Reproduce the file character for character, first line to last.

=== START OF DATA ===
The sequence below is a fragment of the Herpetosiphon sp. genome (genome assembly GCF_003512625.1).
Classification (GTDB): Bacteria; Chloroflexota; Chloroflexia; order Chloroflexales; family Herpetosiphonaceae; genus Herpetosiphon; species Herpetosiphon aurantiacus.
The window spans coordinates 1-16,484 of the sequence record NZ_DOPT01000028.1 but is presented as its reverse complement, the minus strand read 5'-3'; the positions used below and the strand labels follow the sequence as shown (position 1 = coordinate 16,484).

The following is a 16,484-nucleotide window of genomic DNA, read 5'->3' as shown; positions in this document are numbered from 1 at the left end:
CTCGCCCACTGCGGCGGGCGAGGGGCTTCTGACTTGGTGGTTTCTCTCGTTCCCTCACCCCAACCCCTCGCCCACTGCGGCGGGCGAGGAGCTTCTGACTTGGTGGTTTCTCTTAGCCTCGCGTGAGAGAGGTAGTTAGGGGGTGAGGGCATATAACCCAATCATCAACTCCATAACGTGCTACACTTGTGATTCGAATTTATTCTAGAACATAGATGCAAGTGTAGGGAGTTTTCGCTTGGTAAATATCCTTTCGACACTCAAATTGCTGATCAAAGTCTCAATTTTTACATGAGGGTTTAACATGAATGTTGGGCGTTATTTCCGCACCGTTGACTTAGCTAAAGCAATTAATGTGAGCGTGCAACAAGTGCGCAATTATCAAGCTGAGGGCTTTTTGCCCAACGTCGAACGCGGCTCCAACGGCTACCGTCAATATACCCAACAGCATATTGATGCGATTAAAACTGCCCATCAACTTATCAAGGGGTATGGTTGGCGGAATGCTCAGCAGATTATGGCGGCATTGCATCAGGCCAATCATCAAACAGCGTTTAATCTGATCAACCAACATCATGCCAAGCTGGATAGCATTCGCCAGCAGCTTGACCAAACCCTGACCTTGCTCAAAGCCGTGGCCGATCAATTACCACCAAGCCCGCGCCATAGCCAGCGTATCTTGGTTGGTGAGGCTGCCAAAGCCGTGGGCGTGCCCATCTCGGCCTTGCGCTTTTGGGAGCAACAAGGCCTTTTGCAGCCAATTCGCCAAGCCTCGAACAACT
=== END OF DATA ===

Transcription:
The sequence below is a fragment of the Herpetosiphon sp. genome (genome assembly GCF_003512625.1).
Classification (GTDB): Bacteria; Chloroflexota; Chloroflexia; order Chloroflexales; family Herpetosiphonaceae; genus Herpetosiphon; species Herpetosiphon aurantiacus.
The window spans coordinates 1-16,484 of the sequence record NZ_DOPT01000028.1 but is presented as its reverse complement, the minus strand read 5'-3'; the positions used below and the strand labels follow the sequence as shown (position 1 = coordinate 16,484).

The following is a 16,484-nucleotide window of genomic DNA, read 5'->3' as shown; positions in this document are numbered from 1 at the left end:
CTCGCCCACTGCGGCGGGCGAGGGGCTTCTGACTTGGTGGTTTCTCTCGTTCCCTCACCCCAACCCCTCGCCCACTGCGGCGGGCGAGGAGCTTCTGACTTGGTGGTTTCTCTTAGCCTCGCGTGAGAGAGGTAGTTAGGGGGTGAGGGCATATAACCCAATCATCAACTCCATAACGTGCTACACTTGTGATTCGAATTTATTCTAGAACATAGATGCAAGTGTAGGGAGTTTTCGCTTGGTAAATATCCTTTCGACACTCAAATTGCTGATCAAAGTCTCAATTTTTACATGAGGGTTTAACATGAATGTTGGGCGTTATTTCCGCACCGTTGACTTAGCTAAAGCAATTAATGTGAGCGTGCAACAAGTGCGCAATTATCAAGCTGAGGGCTTTTTGCCCAACGTCGAACGCGGCTCCAACGGCTACCGTCAATATACCCAACAGCATATTGATGCGATTAAAACTGCCCATCAACTTATCAAGGGGTATGGTTGGCGGAATGCTCAGCAGATTATGGCGGCATTGCATCAGGCCAATCATCAAACAGCGTTTAATCTGATCAACCAACATCATGCCAAGCTGGATAGCATTCGCCAGCAGCTTGACCAAACCCTGACCTTGCTCAAAGCCGTGGCCGATCAATTACCACCAAGCCCGCGCCATAGCCAGCGTATCTTGGTTGGTGAGGCTGCCAAAGCCGTGGGCGTGCCCATCTCGGCCTTGCGCTTTTGGGAGCAACAAGGCCTTTTGCAGCCAATTCGCCAAGCCTCGAACAACT